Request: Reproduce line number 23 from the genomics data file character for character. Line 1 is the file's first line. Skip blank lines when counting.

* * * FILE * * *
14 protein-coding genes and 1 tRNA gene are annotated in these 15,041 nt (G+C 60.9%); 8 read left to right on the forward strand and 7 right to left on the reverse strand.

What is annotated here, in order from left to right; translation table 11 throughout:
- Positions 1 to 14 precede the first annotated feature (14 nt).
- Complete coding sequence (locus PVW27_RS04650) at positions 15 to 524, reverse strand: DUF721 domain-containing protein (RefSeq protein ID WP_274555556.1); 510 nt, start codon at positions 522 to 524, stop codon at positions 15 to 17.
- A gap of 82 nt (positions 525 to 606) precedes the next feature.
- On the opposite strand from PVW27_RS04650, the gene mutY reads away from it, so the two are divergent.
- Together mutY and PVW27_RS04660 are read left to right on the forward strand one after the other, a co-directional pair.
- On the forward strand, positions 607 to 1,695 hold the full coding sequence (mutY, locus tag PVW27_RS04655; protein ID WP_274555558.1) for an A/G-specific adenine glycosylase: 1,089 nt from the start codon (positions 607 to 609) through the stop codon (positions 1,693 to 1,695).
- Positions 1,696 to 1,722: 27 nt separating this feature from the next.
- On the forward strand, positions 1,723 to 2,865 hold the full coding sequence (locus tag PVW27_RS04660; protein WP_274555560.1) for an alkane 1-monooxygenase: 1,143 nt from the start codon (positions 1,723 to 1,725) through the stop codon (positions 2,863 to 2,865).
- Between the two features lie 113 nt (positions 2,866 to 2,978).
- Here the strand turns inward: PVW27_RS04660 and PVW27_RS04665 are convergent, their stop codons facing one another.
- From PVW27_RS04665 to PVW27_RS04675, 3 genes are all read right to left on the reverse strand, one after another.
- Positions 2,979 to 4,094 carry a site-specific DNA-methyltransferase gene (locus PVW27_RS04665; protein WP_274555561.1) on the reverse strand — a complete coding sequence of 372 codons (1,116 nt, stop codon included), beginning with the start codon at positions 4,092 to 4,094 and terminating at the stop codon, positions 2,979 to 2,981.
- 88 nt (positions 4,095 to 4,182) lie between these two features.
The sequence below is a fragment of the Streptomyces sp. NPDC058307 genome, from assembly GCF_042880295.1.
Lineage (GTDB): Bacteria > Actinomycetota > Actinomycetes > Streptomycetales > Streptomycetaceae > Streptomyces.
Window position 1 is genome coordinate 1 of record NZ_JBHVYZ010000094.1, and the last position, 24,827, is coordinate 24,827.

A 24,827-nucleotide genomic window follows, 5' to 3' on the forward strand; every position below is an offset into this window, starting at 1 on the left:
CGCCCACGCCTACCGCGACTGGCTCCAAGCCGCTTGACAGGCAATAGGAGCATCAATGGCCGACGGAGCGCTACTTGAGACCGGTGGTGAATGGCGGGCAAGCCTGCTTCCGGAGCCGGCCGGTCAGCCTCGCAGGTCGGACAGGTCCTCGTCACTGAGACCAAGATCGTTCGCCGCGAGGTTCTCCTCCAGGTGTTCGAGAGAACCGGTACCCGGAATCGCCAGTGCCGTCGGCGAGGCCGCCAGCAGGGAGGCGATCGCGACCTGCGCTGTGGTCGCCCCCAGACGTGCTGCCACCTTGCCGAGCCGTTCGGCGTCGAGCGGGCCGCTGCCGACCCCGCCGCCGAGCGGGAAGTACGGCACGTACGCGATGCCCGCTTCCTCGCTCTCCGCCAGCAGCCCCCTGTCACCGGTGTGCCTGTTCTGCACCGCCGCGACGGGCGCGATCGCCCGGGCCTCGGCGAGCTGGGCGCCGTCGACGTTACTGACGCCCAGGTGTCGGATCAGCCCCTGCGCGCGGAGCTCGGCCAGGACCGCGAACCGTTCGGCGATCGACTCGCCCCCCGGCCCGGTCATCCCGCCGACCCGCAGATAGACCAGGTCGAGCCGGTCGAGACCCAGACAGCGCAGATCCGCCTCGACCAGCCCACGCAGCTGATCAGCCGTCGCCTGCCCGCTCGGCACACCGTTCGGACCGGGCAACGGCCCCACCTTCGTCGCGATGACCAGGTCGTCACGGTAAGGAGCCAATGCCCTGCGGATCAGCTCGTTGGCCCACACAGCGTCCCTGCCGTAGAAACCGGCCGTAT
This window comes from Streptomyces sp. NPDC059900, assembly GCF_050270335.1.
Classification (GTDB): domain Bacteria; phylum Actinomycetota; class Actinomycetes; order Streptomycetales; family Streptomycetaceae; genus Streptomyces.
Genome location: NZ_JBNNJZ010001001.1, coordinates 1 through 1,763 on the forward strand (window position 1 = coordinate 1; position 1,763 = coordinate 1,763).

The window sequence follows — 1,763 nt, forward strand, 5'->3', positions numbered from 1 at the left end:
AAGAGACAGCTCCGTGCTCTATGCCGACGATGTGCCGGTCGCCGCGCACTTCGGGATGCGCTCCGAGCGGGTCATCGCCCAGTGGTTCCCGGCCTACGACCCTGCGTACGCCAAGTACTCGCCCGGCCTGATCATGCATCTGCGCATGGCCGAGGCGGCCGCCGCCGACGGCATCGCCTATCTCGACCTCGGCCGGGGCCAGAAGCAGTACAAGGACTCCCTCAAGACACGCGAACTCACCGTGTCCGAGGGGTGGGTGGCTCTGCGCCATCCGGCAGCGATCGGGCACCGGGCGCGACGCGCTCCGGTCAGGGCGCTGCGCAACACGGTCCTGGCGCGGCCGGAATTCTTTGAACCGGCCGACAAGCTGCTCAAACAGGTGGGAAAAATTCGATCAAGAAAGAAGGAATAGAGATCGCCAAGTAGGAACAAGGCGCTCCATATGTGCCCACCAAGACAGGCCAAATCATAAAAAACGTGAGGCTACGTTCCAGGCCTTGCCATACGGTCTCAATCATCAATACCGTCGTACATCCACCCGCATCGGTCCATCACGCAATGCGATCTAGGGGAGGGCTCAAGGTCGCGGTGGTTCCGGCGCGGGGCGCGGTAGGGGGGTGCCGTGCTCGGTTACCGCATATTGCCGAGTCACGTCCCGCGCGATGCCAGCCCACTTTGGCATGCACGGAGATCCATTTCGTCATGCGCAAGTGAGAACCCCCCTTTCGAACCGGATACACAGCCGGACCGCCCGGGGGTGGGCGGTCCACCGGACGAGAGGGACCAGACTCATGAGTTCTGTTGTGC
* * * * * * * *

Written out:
Genome location: NZ_JBNNJZ010001001.1, coordinates 1 through 1,763 on the forward strand (window position 1 = coordinate 1; position 1,763 = coordinate 1,763).